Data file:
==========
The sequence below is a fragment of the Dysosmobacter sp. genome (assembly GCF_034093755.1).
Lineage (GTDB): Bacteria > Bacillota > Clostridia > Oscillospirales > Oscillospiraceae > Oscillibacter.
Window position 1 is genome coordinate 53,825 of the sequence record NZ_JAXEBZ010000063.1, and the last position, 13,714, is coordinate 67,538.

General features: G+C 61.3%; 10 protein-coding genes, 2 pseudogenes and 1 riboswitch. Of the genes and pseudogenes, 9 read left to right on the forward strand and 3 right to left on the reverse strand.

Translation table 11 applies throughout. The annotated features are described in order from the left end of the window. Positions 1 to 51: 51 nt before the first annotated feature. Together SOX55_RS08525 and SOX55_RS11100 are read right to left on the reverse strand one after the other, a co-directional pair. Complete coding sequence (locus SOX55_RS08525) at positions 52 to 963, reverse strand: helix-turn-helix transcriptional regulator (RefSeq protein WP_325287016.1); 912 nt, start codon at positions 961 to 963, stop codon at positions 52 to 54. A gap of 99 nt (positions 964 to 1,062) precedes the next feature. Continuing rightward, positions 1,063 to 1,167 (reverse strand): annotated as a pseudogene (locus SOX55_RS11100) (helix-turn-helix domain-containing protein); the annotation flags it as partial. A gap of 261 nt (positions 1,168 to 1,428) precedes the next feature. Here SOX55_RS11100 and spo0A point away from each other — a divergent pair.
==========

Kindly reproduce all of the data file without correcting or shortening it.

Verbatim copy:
The sequence below is a fragment of the Dysosmobacter sp. genome (assembly GCF_034093755.1).
Lineage (GTDB): Bacteria > Bacillota > Clostridia > Oscillospirales > Oscillospiraceae > Oscillibacter.
Window position 1 is genome coordinate 53,825 of the sequence record NZ_JAXEBZ010000063.1, and the last position, 13,714, is coordinate 67,538.

General features: G+C 61.3%; 10 protein-coding genes, 2 pseudogenes and 1 riboswitch. Of the genes and pseudogenes, 9 read left to right on the forward strand and 3 right to left on the reverse strand.

Translation table 11 applies throughout. The annotated features are described in order from the left end of the window. Positions 1 to 51: 51 nt before the first annotated feature. Together SOX55_RS08525 and SOX55_RS11100 are read right to left on the reverse strand one after the other, a co-directional pair. Complete coding sequence (locus SOX55_RS08525) at positions 52 to 963, reverse strand: helix-turn-helix transcriptional regulator (RefSeq protein WP_325287016.1); 912 nt, start codon at positions 961 to 963, stop codon at positions 52 to 54. A gap of 99 nt (positions 964 to 1,062) precedes the next feature. Continuing rightward, positions 1,063 to 1,167 (reverse strand): annotated as a pseudogene (locus SOX55_RS11100) (helix-turn-helix domain-containing protein); the annotation flags it as partial. A gap of 261 nt (positions 1,168 to 1,428) precedes the next feature. Here SOX55_RS11100 and spo0A point away from each other — a divergent pair.